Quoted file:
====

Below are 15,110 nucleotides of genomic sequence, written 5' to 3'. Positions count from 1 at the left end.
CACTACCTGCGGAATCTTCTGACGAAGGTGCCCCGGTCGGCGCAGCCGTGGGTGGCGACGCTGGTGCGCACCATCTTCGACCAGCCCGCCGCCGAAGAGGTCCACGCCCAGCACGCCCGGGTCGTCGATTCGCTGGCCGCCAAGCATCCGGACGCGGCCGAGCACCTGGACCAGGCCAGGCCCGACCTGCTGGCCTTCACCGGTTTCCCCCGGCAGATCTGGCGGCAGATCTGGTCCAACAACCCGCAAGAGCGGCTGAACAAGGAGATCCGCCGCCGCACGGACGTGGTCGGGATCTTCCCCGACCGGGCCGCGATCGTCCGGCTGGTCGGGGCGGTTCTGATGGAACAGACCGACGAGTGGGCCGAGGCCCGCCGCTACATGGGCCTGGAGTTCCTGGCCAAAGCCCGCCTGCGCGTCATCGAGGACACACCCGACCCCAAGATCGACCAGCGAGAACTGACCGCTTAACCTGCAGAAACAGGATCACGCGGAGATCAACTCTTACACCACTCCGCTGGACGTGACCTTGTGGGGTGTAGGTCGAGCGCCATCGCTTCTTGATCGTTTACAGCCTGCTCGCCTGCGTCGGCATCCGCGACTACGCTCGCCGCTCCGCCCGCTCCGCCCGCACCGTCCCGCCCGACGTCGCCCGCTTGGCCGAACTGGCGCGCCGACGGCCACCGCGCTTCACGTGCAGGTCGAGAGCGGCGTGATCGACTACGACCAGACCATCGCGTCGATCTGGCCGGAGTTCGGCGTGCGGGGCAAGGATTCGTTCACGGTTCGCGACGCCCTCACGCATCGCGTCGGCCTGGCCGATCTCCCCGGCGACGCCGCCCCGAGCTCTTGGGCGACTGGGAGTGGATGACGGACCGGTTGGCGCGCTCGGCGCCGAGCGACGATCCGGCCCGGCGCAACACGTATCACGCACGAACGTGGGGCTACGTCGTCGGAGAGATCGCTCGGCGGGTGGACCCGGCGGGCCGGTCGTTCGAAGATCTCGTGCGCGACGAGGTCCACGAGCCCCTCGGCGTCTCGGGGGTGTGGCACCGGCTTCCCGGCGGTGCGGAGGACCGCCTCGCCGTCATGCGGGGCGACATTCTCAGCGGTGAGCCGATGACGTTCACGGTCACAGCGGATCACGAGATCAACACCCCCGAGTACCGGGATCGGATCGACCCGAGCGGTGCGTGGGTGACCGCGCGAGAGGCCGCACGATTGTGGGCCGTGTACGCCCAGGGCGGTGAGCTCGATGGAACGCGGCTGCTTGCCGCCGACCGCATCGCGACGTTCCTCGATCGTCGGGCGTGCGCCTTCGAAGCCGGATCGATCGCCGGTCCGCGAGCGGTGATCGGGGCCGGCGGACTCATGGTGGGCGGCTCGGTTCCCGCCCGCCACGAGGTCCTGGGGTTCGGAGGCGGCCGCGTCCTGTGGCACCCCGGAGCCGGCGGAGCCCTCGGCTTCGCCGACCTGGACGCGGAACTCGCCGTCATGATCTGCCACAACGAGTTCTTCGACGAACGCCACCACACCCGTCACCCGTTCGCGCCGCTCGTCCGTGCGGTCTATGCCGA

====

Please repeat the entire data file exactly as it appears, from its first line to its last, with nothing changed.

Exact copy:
Below are 15,110 nucleotides of genomic sequence, written 5' to 3'. Positions count from 1 at the left end.
CACTACCTGCGGAATCTTCTGACGAAGGTGCCCCGGTCGGCGCAGCCGTGGGTGGCGACGCTGGTGCGCACCATCTTCGACCAGCCCGCCGCCGAAGAGGTCCACGCCCAGCACGCCCGGGTCGTCGATTCGCTGGCCGCCAAGCATCCGGACGCGGCCGAGCACCTGGACCAGGCCAGGCCCGACCTGCTGGCCTTCACCGGTTTCCCCCGGCAGATCTGGCGGCAGATCTGGTCCAACAACCCGCAAGAGCGGCTGAACAAGGAGATCCGCCGCCGCACGGACGTGGTCGGGATCTTCCCCGACCGGGCCGCGATCGTCCGGCTGGTCGGGGCGGTTCTGATGGAACAGACCGACGAGTGGGCCGAGGCCCGCCGCTACATGGGCCTGGAGTTCCTGGCCAAAGCCCGCCTGCGCGTCATCGAGGACACACCCGACCCCAAGATCGACCAGCGAGAACTGACCGCTTAACCTGCAGAAACAGGATCACGCGGAGATCAACTCTTACACCACTCCGCTGGACGTGACCTTGTGGGGTGTAGGTCGAGCGCCATCGCTTCTTGATCGTTTACAGCCTGCTCGCCTGCGTCGGCATCCGCGACTACGCTCGCCGCTCCGCCCGCTCCGCCCGCACCGTCCCGCCCGACGTCGCCCGCTTGGCCGAACTGGCGCGCCGACGGCCACCGCGCTTCACGTGCAGGTCGAGAGCGGCGTGATCGACTACGACCAGACCATCGCGTCGATCTGGCCGGAGTTCGGCGTGCGGGGCAAGGATTCGTTCACGGTTCGCGACGCCCTCACGCATCGCGTCGGCCTGGCCGATCTCCCCGGCGACGCCGCCCCGAGCTCTTGGGCGACTGGGAGTGGATGACGGACCGGTTGGCGCGCTCGGCGCCGAGCGACGATCCGGCCCGGCGCAACACGTATCACGCACGAACGTGGGGCTACGTCGTCGGAGAGATCGCTCGGCGGGTGGACCCGGCGGGCCGGTCGTTCGAAGATCTCGTGCGCGACGAGGTCCACGAGCCCCTCGGCGTCTCGGGGGTGTGGCACCGGCTTCCCGGCGGTGCGGAGGACCGCCTCGCCGTCATGCGGGGCGACATTCTCAGCGGTGAGCCGATGACGTTCACGGTCACAGCGGATCACGAGATCAACACCCCCGAGTACCGGGATCGGATCGACCCGAGCGGTGCGTGGGTGACCGCGCGAGAGGCCGCACGATTGTGGGCCGTGTACGCCCAGGGCGGTGAGCTCGATGGAACGCGGCTGCTTGCCGCCGACCGCATCGCGACGTTCCTCGATCGTCGGGCGTGCGCCTTCGAAGCCGGATCGATCGCCGGTCCGCGAGCGGTGATCGGGGCCGGCGGACTCATGGTGGGCGGCTCGGTTCCCGCCCGCCACGAGGTCCTGGGGTTCGGAGGCGGCCGCGTCCTGTGGCACCCCGGAGCCGGCGGAGCCCTCGGCTTCGCCGACCTGGACGCGGAACTCGCCGTCATGATCTGCCACAACGAGTTCTTCGACGAACGCCACCACACCCGTCACCCGTTCGCGCCGCTCGTCCGTGCGGTCTATGCCGA